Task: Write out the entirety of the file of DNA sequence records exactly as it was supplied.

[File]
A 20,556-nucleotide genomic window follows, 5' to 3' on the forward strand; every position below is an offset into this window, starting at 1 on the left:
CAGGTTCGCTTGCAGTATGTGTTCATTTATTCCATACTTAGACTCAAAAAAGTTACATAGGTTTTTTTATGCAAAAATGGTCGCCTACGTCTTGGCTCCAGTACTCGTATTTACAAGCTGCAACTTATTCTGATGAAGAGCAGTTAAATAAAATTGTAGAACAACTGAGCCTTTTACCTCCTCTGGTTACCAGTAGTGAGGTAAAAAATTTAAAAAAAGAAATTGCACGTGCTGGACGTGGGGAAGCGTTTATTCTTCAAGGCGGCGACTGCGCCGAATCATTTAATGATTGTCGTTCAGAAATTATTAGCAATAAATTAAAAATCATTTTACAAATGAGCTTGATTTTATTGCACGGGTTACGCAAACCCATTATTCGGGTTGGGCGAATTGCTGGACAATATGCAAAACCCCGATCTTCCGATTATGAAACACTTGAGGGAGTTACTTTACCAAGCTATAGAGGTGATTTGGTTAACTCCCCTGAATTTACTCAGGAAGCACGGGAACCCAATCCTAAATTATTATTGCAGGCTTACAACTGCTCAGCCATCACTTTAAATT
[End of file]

A 20,556-nucleotide genomic window follows, 5' to 3' on the forward strand; every position below is an offset into this window, starting at 1 on the left:
CAGGTTCGCTTGCAGTATGTGTTCATTTATTCCATACTTAGACTCAAAAAAGTTACATAGGTTTTTTTATGCAAAAATGGTCGCCTACGTCTTGGCTCCAGTACTCGTATTTACAAGCTGCAACTTATTCTGATGAAGAGCAGTTAAATAAAATTGTAGAACAACTGAGCCTTTTACCTCCTCTGGTTACCAGTAGTGAGGTAAAAAATTTAAAAAAAGAAATTGCACGTGCTGGACGTGGGGAAGCGTTTATTCTTCAAGGCGGCGACTGCGCCGAATCATTTAATGATTGTCGTTCAGAAATTATTAGCAATAAATTAAAAATCATTTTACAAATGAGCTTGATTTTATTGCACGGGTTACGCAAACCCATTATTCGGGTTGGGCGAATTGCTGGACAATATGCAAAACCCCGATCTTCCGATTATGAAACACTTGAGGGAGTTACTTTACCAAGCTATAGAGGTGATTTGGTTAACTCCCCTGAATTTACTCAGGAAGCACGGGAACCCAATCCTAAATTATTATTGCAGGCTTACAACTGCTCAGCCATCACTTTAAATT